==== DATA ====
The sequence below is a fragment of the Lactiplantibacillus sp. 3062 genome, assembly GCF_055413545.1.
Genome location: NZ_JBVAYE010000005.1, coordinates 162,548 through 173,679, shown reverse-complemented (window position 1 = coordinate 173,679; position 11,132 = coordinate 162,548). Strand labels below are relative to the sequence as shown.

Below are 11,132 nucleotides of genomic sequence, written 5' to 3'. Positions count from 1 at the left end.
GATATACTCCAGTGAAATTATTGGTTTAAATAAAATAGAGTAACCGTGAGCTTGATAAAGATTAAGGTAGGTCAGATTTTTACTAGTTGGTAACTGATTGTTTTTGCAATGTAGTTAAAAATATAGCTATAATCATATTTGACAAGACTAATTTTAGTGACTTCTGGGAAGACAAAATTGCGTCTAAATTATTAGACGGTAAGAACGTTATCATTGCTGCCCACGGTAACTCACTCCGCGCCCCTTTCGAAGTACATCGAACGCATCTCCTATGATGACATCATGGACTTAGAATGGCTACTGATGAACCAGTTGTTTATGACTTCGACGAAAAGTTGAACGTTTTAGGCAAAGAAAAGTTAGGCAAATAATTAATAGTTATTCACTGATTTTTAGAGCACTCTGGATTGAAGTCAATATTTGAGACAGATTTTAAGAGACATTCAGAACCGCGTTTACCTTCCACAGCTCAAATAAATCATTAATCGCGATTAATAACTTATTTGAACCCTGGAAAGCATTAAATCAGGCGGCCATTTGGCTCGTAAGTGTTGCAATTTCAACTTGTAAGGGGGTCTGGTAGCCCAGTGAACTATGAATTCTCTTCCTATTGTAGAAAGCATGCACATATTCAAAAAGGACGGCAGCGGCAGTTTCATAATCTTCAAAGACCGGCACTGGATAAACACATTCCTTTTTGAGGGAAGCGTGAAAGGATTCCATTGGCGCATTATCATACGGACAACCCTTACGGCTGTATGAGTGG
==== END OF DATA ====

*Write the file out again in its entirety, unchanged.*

The sequence below is a fragment of the Lactiplantibacillus sp. 3062 genome, assembly GCF_055413545.1.
Genome location: NZ_JBVAYE010000005.1, coordinates 162,548 through 173,679, shown reverse-complemented (window position 1 = coordinate 173,679; position 11,132 = coordinate 162,548). Strand labels below are relative to the sequence as shown.

Below are 11,132 nucleotides of genomic sequence, written 5' to 3'. Positions count from 1 at the left end.
GATATACTCCAGTGAAATTATTGGTTTAAATAAAATAGAGTAACCGTGAGCTTGATAAAGATTAAGGTAGGTCAGATTTTTACTAGTTGGTAACTGATTGTTTTTGCAATGTAGTTAAAAATATAGCTATAATCATATTTGACAAGACTAATTTTAGTGACTTCTGGGAAGACAAAATTGCGTCTAAATTATTAGACGGTAAGAACGTTATCATTGCTGCCCACGGTAACTCACTCCGCGCCCCTTTCGAAGTACATCGAACGCATCTCCTATGATGACATCATGGACTTAGAATGGCTACTGATGAACCAGTTGTTTATGACTTCGACGAAAAGTTGAACGTTTTAGGCAAAGAAAAGTTAGGCAAATAATTAATAGTTATTCACTGATTTTTAGAGCACTCTGGATTGAAGTCAATATTTGAGACAGATTTTAAGAGACATTCAGAACCGCGTTTACCTTCCACAGCTCAAATAAATCATTAATCGCGATTAATAACTTATTTGAACCCTGGAAAGCATTAAATCAGGCGGCCATTTGGCTCGTAAGTGTTGCAATTTCAACTTGTAAGGGGGTCTGGTAGCCCAGTGAACTATGAATTCTCTTCCTATTGTAGAAAGCATGCACATATTCAAAAAGGACGGCAGCGGCAGTTTCATAATCTTCAAAGACCGGCACTGGATAAACACATTCCTTTTTGAGGGAAGCGTGAAAGGATTCCATTGGCGCATTATCATACGGACAACCCTTACGGCTGTATGAGTGG